Litchfield Penitentiary may have closed its doors for good, but the last visit with its inmates saw a series-high level of interest for “Orange Is the New Black.”
The premier for the final season of Netflix’s longest-running original registered 24% higher in the U.S. the day after its July 26 premiere than during the same period for the season-six premiere, according to demand measurement firm Parrot Analytics, which conducted exclusive analysis for Variety using its “demand expression” calculation.
By analyzing online expressions of interest in a series from multiple sources, Parrot is able to determine its total demand level. The resulting single weighted score provides a useful proxy for the viewer data Netflix doesn’t publicly disclose.
The results of the analysis showed that, among Netflix’s global audience, interest over the first 7 days post-release for “OITNB” was strongest in the U.S. This was 26% higher than the second-strongest market, the U.K.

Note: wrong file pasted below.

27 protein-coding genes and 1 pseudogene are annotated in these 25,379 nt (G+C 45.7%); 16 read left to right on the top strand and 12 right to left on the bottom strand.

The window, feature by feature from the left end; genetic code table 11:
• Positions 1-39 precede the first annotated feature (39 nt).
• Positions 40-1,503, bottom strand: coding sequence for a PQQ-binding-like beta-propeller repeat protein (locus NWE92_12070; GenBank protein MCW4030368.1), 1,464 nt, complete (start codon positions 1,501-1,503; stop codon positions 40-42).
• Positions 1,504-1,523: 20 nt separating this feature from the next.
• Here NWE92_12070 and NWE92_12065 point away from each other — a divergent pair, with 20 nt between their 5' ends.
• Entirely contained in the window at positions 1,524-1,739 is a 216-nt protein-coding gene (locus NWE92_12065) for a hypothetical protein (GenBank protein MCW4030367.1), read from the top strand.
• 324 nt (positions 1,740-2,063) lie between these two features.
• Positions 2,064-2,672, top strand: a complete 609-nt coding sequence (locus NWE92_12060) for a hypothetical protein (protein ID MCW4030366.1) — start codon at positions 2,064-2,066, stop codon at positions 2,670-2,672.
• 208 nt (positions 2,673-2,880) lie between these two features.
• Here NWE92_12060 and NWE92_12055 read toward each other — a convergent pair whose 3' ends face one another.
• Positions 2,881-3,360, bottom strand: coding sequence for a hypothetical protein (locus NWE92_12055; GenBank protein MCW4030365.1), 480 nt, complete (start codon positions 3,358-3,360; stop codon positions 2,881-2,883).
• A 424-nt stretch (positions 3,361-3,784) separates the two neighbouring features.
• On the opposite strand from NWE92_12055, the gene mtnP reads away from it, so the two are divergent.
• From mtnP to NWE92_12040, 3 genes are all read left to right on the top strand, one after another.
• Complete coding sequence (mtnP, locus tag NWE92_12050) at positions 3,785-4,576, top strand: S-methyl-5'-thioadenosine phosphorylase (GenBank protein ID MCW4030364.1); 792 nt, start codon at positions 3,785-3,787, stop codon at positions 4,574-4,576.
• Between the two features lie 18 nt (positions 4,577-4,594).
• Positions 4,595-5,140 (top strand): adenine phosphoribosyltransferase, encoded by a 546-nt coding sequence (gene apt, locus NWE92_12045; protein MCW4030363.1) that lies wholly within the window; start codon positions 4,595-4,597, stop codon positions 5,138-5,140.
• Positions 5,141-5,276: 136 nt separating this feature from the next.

Going further back, the final-season demand level in the U.S. is a huge 73% higher than levels seen for season 3, released in 2015.
It should be noted that the analysis was only able to go back to the third season. But it is highly unlikely earlier seasons had levels approaching that of the current demand, with Netflix’s last reported domestic paid subscriber count 46% higher than the same time period in 2015.
For what is still a relatively new programming source, it should be encouraging for Netflix to see for the first time that is not only capable of keeping an original series on the air this long but for “OITNB” to make it to the finish line riding a high. This obviously isn’t a case of a series being left on the air past its expiration date.
The appetite for the final season was not a one-day flash in the pan either. Demand remained an average of 17% above season-six levels over the first week of release for the title, with the upward movement in interest suggestive of an upward viewership tick.
The comparative strength of “OITNB” is illustrated when comparing average demand expressions for all Netflix originals within the U.S. market for the week following season 7’s launch. Among these, the only one to have a stronger conveyed market desire was runaway pop-culture hit “Stranger Things.”
With the recent trend of Netflix originals not being renewed after a third season, the streaming service may be wise to show more patience with series that could take quite some time to gather their full strength. Netflix may be slowly changing their stance on this, with recent news that “13 Reasons Why” will have a fourth and final season.